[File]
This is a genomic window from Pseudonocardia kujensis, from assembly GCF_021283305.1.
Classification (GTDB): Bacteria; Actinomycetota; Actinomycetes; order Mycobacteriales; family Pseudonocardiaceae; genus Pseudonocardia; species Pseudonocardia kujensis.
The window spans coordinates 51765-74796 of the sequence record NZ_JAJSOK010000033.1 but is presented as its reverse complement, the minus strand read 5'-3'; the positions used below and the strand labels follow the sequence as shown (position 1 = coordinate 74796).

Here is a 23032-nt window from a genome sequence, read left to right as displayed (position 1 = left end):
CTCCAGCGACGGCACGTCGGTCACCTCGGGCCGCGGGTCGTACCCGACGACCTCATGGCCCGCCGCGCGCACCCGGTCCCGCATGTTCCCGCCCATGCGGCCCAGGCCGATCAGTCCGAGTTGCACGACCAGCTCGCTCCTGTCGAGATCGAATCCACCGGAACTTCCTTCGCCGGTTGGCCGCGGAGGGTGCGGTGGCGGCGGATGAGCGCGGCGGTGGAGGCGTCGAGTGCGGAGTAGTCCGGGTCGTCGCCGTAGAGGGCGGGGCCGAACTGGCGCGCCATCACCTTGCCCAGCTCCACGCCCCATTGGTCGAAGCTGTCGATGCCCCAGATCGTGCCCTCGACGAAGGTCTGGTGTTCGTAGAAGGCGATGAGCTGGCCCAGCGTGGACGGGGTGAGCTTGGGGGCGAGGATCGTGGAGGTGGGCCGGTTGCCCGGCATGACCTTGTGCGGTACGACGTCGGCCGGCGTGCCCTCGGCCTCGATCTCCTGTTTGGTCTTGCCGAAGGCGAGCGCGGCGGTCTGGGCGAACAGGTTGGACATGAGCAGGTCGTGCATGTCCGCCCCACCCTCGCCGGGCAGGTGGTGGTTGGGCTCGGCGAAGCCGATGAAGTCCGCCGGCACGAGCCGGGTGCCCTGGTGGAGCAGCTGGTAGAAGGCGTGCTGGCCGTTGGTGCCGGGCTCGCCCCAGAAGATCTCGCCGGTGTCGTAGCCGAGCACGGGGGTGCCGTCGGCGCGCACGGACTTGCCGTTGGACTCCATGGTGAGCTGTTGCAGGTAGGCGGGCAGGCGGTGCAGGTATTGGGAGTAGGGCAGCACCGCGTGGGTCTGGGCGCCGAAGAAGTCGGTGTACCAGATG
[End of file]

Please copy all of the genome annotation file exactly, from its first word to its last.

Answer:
This is a genomic window from Pseudonocardia kujensis, from assembly GCF_021283305.1.
Classification (GTDB): Bacteria; Actinomycetota; Actinomycetes; order Mycobacteriales; family Pseudonocardiaceae; genus Pseudonocardia; species Pseudonocardia kujensis.
The window spans coordinates 51765-74796 of the sequence record NZ_JAJSOK010000033.1 but is presented as its reverse complement, the minus strand read 5'-3'; the positions used below and the strand labels follow the sequence as shown (position 1 = coordinate 74796).

Here is a 23032-nt window from a genome sequence, read left to right as displayed (position 1 = left end):
CTCCAGCGACGGCACGTCGGTCACCTCGGGCCGCGGGTCGTACCCGACGACCTCATGGCCCGCCGCGCGCACCCGGTCCCGCATGTTCCCGCCCATGCGGCCCAGGCCGATCAGTCCGAGTTGCACGACCAGCTCGCTCCTGTCGAGATCGAATCCACCGGAACTTCCTTCGCCGGTTGGCCGCGGAGGGTGCGGTGGCGGCGGATGAGCGCGGCGGTGGAGGCGTCGAGTGCGGAGTAGTCCGGGTCGTCGCCGTAGAGGGCGGGGCCGAACTGGCGCGCCATCACCTTGCCCAGCTCCACGCCCCATTGGTCGAAGCTGTCGATGCCCCAGATCGTGCCCTCGACGAAGGTCTGGTGTTCGTAGAAGGCGATGAGCTGGCCCAGCGTGGACGGGGTGAGCTTGGGGGCGAGGATCGTGGAGGTGGGCCGGTTGCCCGGCATGACCTTGTGCGGTACGACGTCGGCCGGCGTGCCCTCGGCCTCGATCTCCTGTTTGGTCTTGCCGAAGGCGAGCGCGGCGGTCTGGGCGAACAGGTTGGACATGAGCAGGTCGTGCATGTCCGCCCCACCCTCGCCGGGCAGGTGGTGGTTGGGCTCGGCGAAGCCGATGAAGTCCGCCGGCACGAGCCGGGTGCCCTGGTGGAGCAGCTGGTAGAAGGCGTGCTGGCCGTTGGTGCCGGGCTCGCCCCAGAAGATCTCGCCGGTGTCGTAGCCGAGCACGGGGGTGCCGTCGGCGCGCACGGACTTGCCGTTGGACTCCATGGTGAGCTGTTGCAGGTAGGCGGGCAGGCGGTGCAGGTATTGGGAGTAGGGCAGCACCGCGTGGGTCTGGGCGCCGAAGAAGTCGGTGTACCAGATG